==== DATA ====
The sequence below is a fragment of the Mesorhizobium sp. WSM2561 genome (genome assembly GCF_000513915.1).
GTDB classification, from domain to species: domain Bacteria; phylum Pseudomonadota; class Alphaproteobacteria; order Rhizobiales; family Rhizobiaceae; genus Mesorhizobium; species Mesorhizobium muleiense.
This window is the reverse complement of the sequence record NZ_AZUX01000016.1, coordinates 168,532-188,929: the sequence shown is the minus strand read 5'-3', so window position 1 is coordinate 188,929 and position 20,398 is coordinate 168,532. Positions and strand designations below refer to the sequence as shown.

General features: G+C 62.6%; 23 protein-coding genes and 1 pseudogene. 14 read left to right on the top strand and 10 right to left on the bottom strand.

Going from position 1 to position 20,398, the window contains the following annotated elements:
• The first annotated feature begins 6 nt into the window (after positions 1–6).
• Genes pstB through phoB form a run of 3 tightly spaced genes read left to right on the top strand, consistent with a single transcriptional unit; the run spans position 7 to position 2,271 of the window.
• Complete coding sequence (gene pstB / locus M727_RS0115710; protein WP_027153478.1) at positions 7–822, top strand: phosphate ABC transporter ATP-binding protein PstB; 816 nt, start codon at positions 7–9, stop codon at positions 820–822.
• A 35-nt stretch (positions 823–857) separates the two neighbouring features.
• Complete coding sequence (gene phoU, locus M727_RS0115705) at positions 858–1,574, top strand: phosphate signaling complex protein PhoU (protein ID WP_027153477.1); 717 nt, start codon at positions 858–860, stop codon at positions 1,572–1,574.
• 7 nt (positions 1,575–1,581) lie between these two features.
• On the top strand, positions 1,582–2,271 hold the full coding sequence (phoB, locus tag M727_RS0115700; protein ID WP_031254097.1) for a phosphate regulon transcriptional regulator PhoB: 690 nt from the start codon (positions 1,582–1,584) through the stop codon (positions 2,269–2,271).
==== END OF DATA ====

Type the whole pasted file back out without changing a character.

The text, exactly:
The sequence below is a fragment of the Mesorhizobium sp. WSM2561 genome (genome assembly GCF_000513915.1).
GTDB classification, from domain to species: domain Bacteria; phylum Pseudomonadota; class Alphaproteobacteria; order Rhizobiales; family Rhizobiaceae; genus Mesorhizobium; species Mesorhizobium muleiense.
This window is the reverse complement of the sequence record NZ_AZUX01000016.1, coordinates 168,532-188,929: the sequence shown is the minus strand read 5'-3', so window position 1 is coordinate 188,929 and position 20,398 is coordinate 168,532. Positions and strand designations below refer to the sequence as shown.

General features: G+C 62.6%; 23 protein-coding genes and 1 pseudogene. 14 read left to right on the top strand and 10 right to left on the bottom strand.

Going from position 1 to position 20,398, the window contains the following annotated elements:
• The first annotated feature begins 6 nt into the window (after positions 1–6).
• Genes pstB through phoB form a run of 3 tightly spaced genes read left to right on the top strand, consistent with a single transcriptional unit; the run spans position 7 to position 2,271 of the window.
• Complete coding sequence (gene pstB / locus M727_RS0115710; protein WP_027153478.1) at positions 7–822, top strand: phosphate ABC transporter ATP-binding protein PstB; 816 nt, start codon at positions 7–9, stop codon at positions 820–822.
• A 35-nt stretch (positions 823–857) separates the two neighbouring features.
• Complete coding sequence (gene phoU, locus M727_RS0115705) at positions 858–1,574, top strand: phosphate signaling complex protein PhoU (protein ID WP_027153477.1); 717 nt, start codon at positions 858–860, stop codon at positions 1,572–1,574.
• 7 nt (positions 1,575–1,581) lie between these two features.
• On the top strand, positions 1,582–2,271 hold the full coding sequence (phoB, locus tag M727_RS0115700; protein ID WP_031254097.1) for a phosphate regulon transcriptional regulator PhoB: 690 nt from the start codon (positions 1,582–1,584) through the stop codon (positions 2,269–2,271).